Dreams come true
Specialized skis allow boys to hit the slopes with their families
Steamboat Springs — Horizons recently gave Kyle Taulman and Remy St. Pierre a gift many Steamboat residents might take for granted – a day of skiing with their families.
“His ski has allowed us to ski together,” said Julie Taulman, Kyle’s mother. “If we didn’t have the dual-ski, Kyle would have to be with a babysitter when we ski or in a lesson by himself in order to use the equipment.”
Kyle was diagnosed with Stage 3 neuroblastoma cancer Dec. 24, 2003, at the age of 2. The tumor wrapped around his spinal cord, and the damage caused Kyle to be paralyzed from the waist down. He endured three rounds of chemotherapy, and in March 2004 had a successful tumor resection surgery.
A year later, the Taulman family moved to Steamboat Springs.
“We wanted to ski as a family,” Julie said. “But our main priority was to pay for medical expenses and adapt the house to fit Kyle’s needs.”
Since receiving the specialized sit-ski from Horizons Specialized Services three weeks ago, Kyle has been skiing seven times. His classmate, Remy St. Pierre, took his new bi-ski out for the first time last weekend.
Four-year-old Remy suffers from Spinal Muscular Atrophy, a neuromuscular disease. He was diagnosed with the disease when he was 18 months old.
SMA occurs when motor neurons in the spinal cord fail to relay signals from the brain to the muscle, causing muscles to weaken. In advanced stages, the disease progresses to the immune and respiratory systems. Because of the serious health issues associated with SMA, Remy wasn’t always able to attend Horizons ski lessons during the 2005-06 season.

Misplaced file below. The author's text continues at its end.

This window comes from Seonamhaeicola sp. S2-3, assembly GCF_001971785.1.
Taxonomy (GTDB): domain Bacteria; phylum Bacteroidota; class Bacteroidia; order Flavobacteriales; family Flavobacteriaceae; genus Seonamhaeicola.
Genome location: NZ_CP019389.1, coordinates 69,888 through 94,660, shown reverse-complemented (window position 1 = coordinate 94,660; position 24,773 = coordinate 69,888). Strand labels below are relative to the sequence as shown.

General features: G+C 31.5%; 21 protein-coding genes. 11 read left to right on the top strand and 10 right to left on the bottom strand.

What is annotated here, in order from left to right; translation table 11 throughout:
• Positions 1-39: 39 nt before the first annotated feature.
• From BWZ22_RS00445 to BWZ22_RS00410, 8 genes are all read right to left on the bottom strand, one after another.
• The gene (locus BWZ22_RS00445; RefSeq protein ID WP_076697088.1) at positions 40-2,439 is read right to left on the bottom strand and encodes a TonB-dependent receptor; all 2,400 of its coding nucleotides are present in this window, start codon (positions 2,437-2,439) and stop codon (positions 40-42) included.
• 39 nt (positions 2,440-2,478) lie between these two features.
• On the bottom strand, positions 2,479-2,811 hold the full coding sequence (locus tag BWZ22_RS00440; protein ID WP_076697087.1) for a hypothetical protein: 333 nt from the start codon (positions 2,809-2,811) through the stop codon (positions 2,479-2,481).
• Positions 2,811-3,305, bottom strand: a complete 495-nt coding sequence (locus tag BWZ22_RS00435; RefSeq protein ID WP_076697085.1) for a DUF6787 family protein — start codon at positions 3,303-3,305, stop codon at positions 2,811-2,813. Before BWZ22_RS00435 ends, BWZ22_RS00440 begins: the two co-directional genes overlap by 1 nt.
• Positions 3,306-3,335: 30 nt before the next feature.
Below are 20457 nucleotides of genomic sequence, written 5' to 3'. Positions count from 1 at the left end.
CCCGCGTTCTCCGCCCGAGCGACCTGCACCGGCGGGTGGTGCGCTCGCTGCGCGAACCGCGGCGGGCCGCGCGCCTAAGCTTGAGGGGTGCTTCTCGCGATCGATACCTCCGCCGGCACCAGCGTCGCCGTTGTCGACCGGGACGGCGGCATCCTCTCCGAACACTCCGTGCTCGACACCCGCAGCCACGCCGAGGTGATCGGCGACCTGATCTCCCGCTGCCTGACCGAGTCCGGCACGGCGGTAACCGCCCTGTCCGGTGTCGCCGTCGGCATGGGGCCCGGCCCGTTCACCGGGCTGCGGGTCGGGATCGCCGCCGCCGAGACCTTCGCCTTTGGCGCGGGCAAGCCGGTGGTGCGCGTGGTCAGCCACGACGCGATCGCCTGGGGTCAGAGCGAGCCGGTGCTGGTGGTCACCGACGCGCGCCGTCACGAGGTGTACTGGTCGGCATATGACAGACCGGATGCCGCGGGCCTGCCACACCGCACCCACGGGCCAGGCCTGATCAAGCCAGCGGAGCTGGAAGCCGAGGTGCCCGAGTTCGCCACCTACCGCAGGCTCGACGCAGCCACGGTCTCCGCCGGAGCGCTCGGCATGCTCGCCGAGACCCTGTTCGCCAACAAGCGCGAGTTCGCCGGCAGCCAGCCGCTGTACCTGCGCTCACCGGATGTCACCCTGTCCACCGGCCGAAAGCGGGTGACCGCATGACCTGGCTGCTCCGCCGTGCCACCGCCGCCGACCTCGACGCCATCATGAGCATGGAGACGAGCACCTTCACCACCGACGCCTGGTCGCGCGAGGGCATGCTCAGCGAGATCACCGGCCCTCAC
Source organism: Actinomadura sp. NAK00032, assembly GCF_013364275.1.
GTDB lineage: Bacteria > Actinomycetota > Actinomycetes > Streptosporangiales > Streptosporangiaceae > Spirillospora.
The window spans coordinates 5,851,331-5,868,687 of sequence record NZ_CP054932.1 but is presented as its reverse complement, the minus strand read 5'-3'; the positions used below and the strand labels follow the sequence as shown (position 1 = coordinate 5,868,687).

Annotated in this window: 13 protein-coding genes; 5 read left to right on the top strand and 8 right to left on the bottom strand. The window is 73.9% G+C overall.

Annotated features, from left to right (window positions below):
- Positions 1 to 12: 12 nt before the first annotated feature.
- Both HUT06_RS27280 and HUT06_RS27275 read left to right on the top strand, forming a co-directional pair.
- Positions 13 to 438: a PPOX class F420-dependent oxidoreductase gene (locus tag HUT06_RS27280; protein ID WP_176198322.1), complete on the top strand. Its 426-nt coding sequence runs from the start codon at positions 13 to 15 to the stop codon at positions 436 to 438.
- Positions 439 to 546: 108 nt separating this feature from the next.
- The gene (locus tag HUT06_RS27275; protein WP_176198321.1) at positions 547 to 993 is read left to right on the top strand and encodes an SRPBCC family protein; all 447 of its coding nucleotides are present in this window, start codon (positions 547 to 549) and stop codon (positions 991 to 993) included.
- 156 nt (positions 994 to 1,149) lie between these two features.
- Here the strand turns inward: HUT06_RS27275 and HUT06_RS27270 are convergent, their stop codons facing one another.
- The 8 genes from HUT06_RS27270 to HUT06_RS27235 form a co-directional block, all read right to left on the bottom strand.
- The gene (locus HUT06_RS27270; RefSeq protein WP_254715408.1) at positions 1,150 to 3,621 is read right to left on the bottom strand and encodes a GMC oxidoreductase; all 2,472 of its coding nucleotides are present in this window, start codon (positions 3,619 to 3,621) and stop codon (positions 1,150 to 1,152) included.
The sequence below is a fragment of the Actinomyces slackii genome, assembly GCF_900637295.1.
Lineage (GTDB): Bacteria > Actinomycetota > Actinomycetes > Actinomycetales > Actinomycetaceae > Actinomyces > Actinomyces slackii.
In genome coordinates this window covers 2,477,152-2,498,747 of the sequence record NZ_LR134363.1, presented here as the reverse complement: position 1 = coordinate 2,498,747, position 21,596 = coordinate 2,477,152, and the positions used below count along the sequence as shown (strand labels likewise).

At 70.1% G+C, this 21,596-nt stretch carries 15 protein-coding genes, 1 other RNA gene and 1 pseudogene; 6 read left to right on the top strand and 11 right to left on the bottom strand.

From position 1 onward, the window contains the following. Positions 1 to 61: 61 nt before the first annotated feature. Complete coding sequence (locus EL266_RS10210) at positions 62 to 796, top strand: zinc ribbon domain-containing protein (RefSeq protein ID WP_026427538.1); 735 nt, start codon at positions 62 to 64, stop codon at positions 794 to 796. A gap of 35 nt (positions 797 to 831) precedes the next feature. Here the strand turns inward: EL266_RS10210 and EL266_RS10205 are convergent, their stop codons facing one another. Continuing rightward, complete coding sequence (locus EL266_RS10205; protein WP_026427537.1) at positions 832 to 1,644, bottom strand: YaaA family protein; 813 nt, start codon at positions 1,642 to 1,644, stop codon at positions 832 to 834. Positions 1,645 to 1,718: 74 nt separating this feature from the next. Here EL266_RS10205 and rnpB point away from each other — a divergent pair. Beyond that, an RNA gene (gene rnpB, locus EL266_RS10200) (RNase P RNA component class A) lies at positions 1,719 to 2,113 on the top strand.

“If Remy was ever sick or couldn’t make the Horizons ski day, there were no makeup lessons,” said Richard St. Pierre, Remy’s father. “These lessons were the only way he could use the bi-ski.”
Kyle and Remy learned to use sit-skis last year during Horizons’ Adaptive Ski Program. But the Horizons program or separate individual lessons through the Steamboat Ski Area were the only opportunities the families could use sit-skis.
Liz Leipold, a ski instructor and occupational therapist who runs the Horizons Adaptive Ski Program on Saturdays, has worked with both children and their families. She helped organize and facilitate the new skis for the boys.
“They now have the opportunity to ski with family and friends, just like other kids,” Leipold said. “For both families, this was a dream come true.”
In January, the two families received their sit-skis from Horizons. The skis cost about $10,000. An anonymous donor along with Horizons funds made the skis possible. Ski Haus also paid for half the cost of the skis and bindings to mount Kyle’s dual-ski.
“We recognized a need for these families, and the community helped us to meet it,” said Susan Mizen, Horizons’ executive director. “We knew we needed to figure out a way to make this equipment available to the kids.”
Kyle and Remy’s parents trained with Horizons’ staff to use the equipment, and now both boys are able to make proficient turns, keeping up with other kids their age on the slopes.
“My favorite thing is to go fast,” Remy said Friday.
Kyle agreed, pointing out his new sticker that read, “Why Turn?” before bragging about his abilities in the halfpipe.
Erin Gleason is a senior at Steamboat Springs High School. She is conducting a reporting internship at the Pilot & Today as part of the Careers class at the high school.
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